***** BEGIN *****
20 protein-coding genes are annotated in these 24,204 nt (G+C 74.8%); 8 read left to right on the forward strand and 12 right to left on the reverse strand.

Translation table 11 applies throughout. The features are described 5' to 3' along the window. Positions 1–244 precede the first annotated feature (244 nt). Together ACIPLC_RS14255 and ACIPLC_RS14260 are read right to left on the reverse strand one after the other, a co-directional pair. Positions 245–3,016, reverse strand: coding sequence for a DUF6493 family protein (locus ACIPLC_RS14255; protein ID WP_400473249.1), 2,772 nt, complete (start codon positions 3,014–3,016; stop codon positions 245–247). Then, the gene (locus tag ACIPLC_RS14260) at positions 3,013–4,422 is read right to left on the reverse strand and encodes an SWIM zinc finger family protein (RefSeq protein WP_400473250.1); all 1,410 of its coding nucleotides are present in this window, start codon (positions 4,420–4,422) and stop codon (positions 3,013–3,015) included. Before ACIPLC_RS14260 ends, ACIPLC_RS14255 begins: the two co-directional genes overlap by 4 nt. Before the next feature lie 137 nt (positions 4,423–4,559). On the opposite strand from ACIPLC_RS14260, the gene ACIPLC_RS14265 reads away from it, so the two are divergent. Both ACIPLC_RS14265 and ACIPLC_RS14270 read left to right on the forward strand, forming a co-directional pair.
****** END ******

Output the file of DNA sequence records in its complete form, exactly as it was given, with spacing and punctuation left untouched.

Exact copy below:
20 protein-coding genes are annotated in these 24,204 nt (G+C 74.8%); 8 read left to right on the forward strand and 12 right to left on the reverse strand.

Translation table 11 applies throughout. The features are described 5' to 3' along the window. Positions 1–244 precede the first annotated feature (244 nt). Together ACIPLC_RS14255 and ACIPLC_RS14260 are read right to left on the reverse strand one after the other, a co-directional pair. Positions 245–3,016, reverse strand: coding sequence for a DUF6493 family protein (locus ACIPLC_RS14255; protein ID WP_400473249.1), 2,772 nt, complete (start codon positions 3,014–3,016; stop codon positions 245–247). Then, the gene (locus tag ACIPLC_RS14260) at positions 3,013–4,422 is read right to left on the reverse strand and encodes an SWIM zinc finger family protein (RefSeq protein WP_400473250.1); all 1,410 of its coding nucleotides are present in this window, start codon (positions 4,420–4,422) and stop codon (positions 3,013–3,015) included. Before ACIPLC_RS14260 ends, ACIPLC_RS14255 begins: the two co-directional genes overlap by 4 nt. Before the next feature lie 137 nt (positions 4,423–4,559). On the opposite strand from ACIPLC_RS14260, the gene ACIPLC_RS14265 reads away from it, so the two are divergent. Both ACIPLC_RS14265 and ACIPLC_RS14270 read left to right on the forward strand, forming a co-directional pair.